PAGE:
It was over 6 years ago when The Legend of Korra (TLOK) aired its final episode. I remember the sheer joy I felt when Korra and Asami walked into a portal together, holding hands and locking eyes. The scene mirrored a shot from the finale of its predecessor, Avatar: The Last Airbender, where Aang (of whom Korra is a reincarnation of) locked eyes with Katara before kissing her. The implications were clear. After the episode had aired, one of the creators of both series made a blog post. Among the first words were, “Korrasami is canon”. There was subtext, but fans didn’t expect the relationship to actually happen. I was sure it wouldn’t, which is why I exploded with delight with that small gesture of canonical queerness. Gay relationships were unheard of in children’s animation. And yet, there we were, the scene in front of us, the creators’ own words confirming that the two women were together.
At the time, this was an enormous victory. Of course, they hadn’t kissed or even verbally said anything. But the fact that it was there in the form that it was? Despite all the pushback from Nickelodeon? That was a landmark moment for television. It would slowly start a movement of queer representation being shown and normalised in children’s animation, often by creators who were queer themselves.
During TLOK’s run, Cartoon Network started airing a show about a boy going on adventures with alien gem-people. Created by Rebecca Sugar, who would eventually come out as non-binary themself, Steven Universe painted a world with an entire alien species that appeared as women. The gems could fuse with each other through unique dances, forming a new person who embodied both partners. The year after TLOK ended, Steven Universe aired the finale of its first season, in which one of the main gems was revealed to have been a fusion, as her two component gems had chosen to remain together constantly. This reveal was accompanied by a song that explicitly framed their relationship as a romantic one. A couple years later they would even have a wedding on-screen, while Steven would go on to form multiple fusions who were explicitly non-binary. Queerness was woven into the very nature of the show.
In 2016, Nickelodeon introduced The Loud House and finally embraced queerness openly. The show had a character raised by an interracial gay couple, and eventually one of the main character’s sisters would come out as bisexual and date a girl as well.
2018 was the year where momentum really started to build in terms of on-screen queer representation. The 3 years since have been filled with pushing boundaries of queer portrayal.
Adventure Time had been running since before any of the above shows, and in its 8-year long run had not once acknowledged the feelings between Princess Bubblegum and Marceline, outside of subtext and hints, many times put in by none other than Rebecca Sugar. But in its final episode, they kissed, on-screen. Two years later a special episode was aired, partly focusing on their relationship post the series finale.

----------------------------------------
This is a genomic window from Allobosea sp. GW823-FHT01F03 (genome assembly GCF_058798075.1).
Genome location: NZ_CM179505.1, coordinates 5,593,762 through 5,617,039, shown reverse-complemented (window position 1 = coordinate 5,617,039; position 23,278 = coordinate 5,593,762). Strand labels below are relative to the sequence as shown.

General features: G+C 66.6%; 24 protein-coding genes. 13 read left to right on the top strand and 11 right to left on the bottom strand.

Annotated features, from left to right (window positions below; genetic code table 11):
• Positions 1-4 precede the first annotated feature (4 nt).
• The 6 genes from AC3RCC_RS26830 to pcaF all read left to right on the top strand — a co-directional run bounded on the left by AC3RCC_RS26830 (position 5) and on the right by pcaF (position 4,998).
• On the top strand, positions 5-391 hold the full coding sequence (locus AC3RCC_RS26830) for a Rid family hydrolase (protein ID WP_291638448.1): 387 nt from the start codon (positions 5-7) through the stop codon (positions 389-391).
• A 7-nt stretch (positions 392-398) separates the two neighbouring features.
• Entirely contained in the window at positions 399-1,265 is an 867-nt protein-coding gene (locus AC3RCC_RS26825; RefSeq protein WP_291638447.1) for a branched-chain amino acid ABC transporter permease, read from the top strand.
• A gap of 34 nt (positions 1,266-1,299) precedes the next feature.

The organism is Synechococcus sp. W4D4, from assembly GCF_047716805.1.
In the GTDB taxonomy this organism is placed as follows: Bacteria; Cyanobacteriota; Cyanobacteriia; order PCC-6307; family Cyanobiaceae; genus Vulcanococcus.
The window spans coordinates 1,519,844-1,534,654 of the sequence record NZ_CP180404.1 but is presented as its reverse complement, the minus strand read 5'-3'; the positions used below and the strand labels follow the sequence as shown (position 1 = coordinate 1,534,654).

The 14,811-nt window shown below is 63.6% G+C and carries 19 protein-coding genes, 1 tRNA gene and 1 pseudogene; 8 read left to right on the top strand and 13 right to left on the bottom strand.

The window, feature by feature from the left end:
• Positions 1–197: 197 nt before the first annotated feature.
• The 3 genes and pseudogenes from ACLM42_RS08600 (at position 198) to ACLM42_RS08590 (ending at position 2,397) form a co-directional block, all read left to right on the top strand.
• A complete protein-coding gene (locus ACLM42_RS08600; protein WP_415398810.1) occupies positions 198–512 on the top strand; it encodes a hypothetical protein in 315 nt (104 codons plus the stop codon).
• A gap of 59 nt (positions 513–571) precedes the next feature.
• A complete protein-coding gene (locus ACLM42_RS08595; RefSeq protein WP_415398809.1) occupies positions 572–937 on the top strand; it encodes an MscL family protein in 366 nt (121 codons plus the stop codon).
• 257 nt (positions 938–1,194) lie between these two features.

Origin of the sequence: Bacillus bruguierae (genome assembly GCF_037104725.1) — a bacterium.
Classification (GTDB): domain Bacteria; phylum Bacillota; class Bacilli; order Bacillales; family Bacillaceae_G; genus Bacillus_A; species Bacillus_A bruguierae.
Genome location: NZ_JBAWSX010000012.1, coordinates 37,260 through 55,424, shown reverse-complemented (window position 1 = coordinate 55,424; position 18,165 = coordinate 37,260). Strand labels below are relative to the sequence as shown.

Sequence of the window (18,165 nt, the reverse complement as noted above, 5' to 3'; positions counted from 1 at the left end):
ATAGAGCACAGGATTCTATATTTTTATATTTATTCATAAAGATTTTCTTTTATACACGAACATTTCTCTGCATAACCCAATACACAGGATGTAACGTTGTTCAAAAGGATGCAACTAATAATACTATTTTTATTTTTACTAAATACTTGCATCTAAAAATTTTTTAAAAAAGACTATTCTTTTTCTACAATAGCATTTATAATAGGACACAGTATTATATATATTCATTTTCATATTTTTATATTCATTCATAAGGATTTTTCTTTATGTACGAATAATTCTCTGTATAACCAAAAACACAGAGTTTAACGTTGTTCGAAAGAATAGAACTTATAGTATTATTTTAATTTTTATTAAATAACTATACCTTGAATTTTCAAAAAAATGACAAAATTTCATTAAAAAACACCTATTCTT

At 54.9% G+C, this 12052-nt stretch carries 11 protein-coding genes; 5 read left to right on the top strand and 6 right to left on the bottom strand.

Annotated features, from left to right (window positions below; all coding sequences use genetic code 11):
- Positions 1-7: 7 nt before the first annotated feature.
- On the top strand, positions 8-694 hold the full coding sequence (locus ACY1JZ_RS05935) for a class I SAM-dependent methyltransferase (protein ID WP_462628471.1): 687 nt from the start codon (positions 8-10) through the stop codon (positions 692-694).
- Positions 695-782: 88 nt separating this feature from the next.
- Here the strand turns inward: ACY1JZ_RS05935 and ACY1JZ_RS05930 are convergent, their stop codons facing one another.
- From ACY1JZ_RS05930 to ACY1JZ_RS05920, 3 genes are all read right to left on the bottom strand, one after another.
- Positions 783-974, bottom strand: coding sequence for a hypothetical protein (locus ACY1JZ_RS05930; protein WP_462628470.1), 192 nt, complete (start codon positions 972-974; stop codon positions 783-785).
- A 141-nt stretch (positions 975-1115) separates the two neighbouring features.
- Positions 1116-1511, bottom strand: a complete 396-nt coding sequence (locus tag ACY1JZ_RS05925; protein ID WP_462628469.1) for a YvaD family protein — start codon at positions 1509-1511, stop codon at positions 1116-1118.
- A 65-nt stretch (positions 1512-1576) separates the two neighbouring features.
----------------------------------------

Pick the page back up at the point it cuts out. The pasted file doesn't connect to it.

The same year brought She-Ra and the Princesses of Power to Netflix, run by Noelle Stevenson, a queer comic writer. She-Ra not only had obvious romantic tension between its protagonist and her ex-friend-now-rival, but also had a married lesbian couple in the supporting cast. It would go on to introduce a non-binary character, and also end with a Big Damn Kiss between Adora and Catra, giving us all the friends-to-enemies-to-lovers story we deserve. The show radiated gay energy, and remains extremely dear to my heart.
2019 saw a historical event when Arthur, a cartoon that had been running since 1996, had a wedding for the protagonist’s teacher, and showed a marriage between 2 men. Meanwhile Star vs the Forces of Evil casually gave a girlfriend to the ex of the male protagonist, Marco (who is clearly trans and the show failed us by not making that canon despite all the princess episodes, but that’s a story for another time).
Finally, 2020 saw the release of two more shows that were very open about queerness. Kipo and the Age of Wonderbeasts had the secondary protagonist Benson come out very early on, and even gave him a romantic subplot. The Owl House on the other hand, has shown some chemistry between the protagonist Luz and her rival-friend Amity. Amity is explicitly shown to be queer, as she crushes on Luz and even writes a letter asking her out to prom night.
Now it’s a new year. Some of these shows are still going on and if we’re lucky we have more on the way. Queer people are finally seeing representation and normalisation in children’s animation, something that will influence how those watching will think about these things. I can only hope that this phenomenon is here to stay.